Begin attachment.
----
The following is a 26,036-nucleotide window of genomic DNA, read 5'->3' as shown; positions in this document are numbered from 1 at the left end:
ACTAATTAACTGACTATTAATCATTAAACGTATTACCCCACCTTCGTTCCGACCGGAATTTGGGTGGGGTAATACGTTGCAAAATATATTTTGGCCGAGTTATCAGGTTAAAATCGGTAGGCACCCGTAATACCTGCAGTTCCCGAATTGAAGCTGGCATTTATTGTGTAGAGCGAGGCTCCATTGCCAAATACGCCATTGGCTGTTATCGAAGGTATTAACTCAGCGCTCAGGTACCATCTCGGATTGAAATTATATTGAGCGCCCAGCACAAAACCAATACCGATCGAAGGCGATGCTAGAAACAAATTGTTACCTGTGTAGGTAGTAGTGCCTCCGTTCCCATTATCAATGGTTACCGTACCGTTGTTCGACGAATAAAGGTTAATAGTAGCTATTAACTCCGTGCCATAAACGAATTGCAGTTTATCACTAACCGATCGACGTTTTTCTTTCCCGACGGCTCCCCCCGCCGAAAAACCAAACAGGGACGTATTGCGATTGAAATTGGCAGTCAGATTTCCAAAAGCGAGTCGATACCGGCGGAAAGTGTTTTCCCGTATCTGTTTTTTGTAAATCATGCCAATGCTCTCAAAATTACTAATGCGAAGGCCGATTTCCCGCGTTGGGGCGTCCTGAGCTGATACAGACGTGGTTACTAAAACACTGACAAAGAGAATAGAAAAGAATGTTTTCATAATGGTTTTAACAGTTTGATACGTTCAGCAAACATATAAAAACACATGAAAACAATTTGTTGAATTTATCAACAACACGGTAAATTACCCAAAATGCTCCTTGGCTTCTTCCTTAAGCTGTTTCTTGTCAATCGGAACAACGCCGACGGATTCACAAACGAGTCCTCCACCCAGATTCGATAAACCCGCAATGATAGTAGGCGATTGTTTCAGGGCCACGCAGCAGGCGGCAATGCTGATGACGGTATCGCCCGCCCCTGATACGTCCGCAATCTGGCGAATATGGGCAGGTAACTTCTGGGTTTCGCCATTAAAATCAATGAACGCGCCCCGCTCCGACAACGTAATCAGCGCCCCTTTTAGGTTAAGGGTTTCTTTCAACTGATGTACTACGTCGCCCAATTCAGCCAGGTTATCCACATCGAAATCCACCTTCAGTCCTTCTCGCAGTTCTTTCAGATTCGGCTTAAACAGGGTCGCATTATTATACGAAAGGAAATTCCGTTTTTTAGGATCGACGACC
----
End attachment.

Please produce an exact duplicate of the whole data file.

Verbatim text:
The following is a 26,036-nucleotide window of genomic DNA, read 5'->3' as shown; positions in this document are numbered from 1 at the left end:
ACTAATTAACTGACTATTAATCATTAAACGTATTACCCCACCTTCGTTCCGACCGGAATTTGGGTGGGGTAATACGTTGCAAAATATATTTTGGCCGAGTTATCAGGTTAAAATCGGTAGGCACCCGTAATACCTGCAGTTCCCGAATTGAAGCTGGCATTTATTGTGTAGAGCGAGGCTCCATTGCCAAATACGCCATTGGCTGTTATCGAAGGTATTAACTCAGCGCTCAGGTACCATCTCGGATTGAAATTATATTGAGCGCCCAGCACAAAACCAATACCGATCGAAGGCGATGCTAGAAACAAATTGTTACCTGTGTAGGTAGTAGTGCCTCCGTTCCCATTATCAATGGTTACCGTACCGTTGTTCGACGAATAAAGGTTAATAGTAGCTATTAACTCCGTGCCATAAACGAATTGCAGTTTATCACTAACCGATCGACGTTTTTCTTTCCCGACGGCTCCCCCCGCCGAAAAACCAAACAGGGACGTATTGCGATTGAAATTGGCAGTCAGATTTCCAAAAGCGAGTCGATACCGGCGGAAAGTGTTTTCCCGTATCTGTTTTTTGTAAATCATGCCAATGCTCTCAAAATTACTAATGCGAAGGCCGATTTCCCGCGTTGGGGCGTCCTGAGCTGATACAGACGTGGTTACTAAAACACTGACAAAGAGAATAGAAAAGAATGTTTTCATAATGGTTTTAACAGTTTGATACGTTCAGCAAACATATAAAAACACATGAAAACAATTTGTTGAATTTATCAACAACACGGTAAATTACCCAAAATGCTCCTTGGCTTCTTCCTTAAGCTGTTTCTTGTCAATCGGAACAACGCCGACGGATTCACAAACGAGTCCTCCACCCAGATTCGATAAACCCGCAATGATAGTAGGCGATTGTTTCAGGGCCACGCAGCAGGCGGCAATGCTGATGACGGTATCGCCCGCCCCTGATACGTCCGCAATCTGGCGAATATGGGCAGGTAACTTCTGGGTTTCGCCATTAAAATCAATGAACGCGCCCCGCTCCGACAACGTAATCAGCGCCCCTTTTAGGTTAAGGGTTTCTTTCAACTGATGTACTACGTCGCCCAATTCAGCCAGGTTATCCACATCGAAATCCACCTTCAGTCCTTCTCGCAGTTCTTTCAGATTCGGCTTAAACAGGGTCGCATTATTATACGAAAGGAAATTCCGTTTTTTAGGATCGACGACC